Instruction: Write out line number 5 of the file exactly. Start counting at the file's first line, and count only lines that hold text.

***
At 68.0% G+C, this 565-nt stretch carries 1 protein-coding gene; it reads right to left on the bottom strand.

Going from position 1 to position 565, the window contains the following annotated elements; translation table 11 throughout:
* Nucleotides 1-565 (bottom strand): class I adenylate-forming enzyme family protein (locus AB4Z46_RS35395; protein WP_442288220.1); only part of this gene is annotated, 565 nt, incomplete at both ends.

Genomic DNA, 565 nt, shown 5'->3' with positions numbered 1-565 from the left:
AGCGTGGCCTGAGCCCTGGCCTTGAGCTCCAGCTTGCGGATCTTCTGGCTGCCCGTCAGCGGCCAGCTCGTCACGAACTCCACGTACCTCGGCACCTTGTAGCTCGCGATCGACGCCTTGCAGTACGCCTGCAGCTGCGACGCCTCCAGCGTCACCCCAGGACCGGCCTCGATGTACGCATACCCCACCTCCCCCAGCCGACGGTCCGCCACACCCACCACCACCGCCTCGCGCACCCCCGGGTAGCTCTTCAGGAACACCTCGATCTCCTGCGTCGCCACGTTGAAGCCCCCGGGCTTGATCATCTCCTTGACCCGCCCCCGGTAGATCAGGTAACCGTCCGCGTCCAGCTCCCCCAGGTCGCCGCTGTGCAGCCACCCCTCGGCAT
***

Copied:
AGCGTGGCCTGAGCCCTGGCCTTGAGCTCCAGCTTGCGGATCTTCTGGCTGCCCGTCAGCGGCCAGCTCGTCACGAACTCCACGTACCTCGGCACCTTGTAGCTCGCGATCGACGCCTTGCAGTACGCCTGCAGCTGCGACGCCTCCAGCGTCACCCCAGGACCGGCCTCGATGTACGCATACCCCACCTCCCCCAGCCGACGGTCCGCCACACCCACCACCACCGCCTCGCGCACCCCCGGGTAGCTCTTCAGGAACACCTCGATCTCCTGCGTCGCCACGTTGAAGCCCCCGGGCTTGATCATCTCCTTGACCCGCCCCCGGTAGATCAGGTAACCGTCCGCGTCCAGCTCCCCCAGGTCGCCGCTGTGCAGCCACCCCTCGGCAT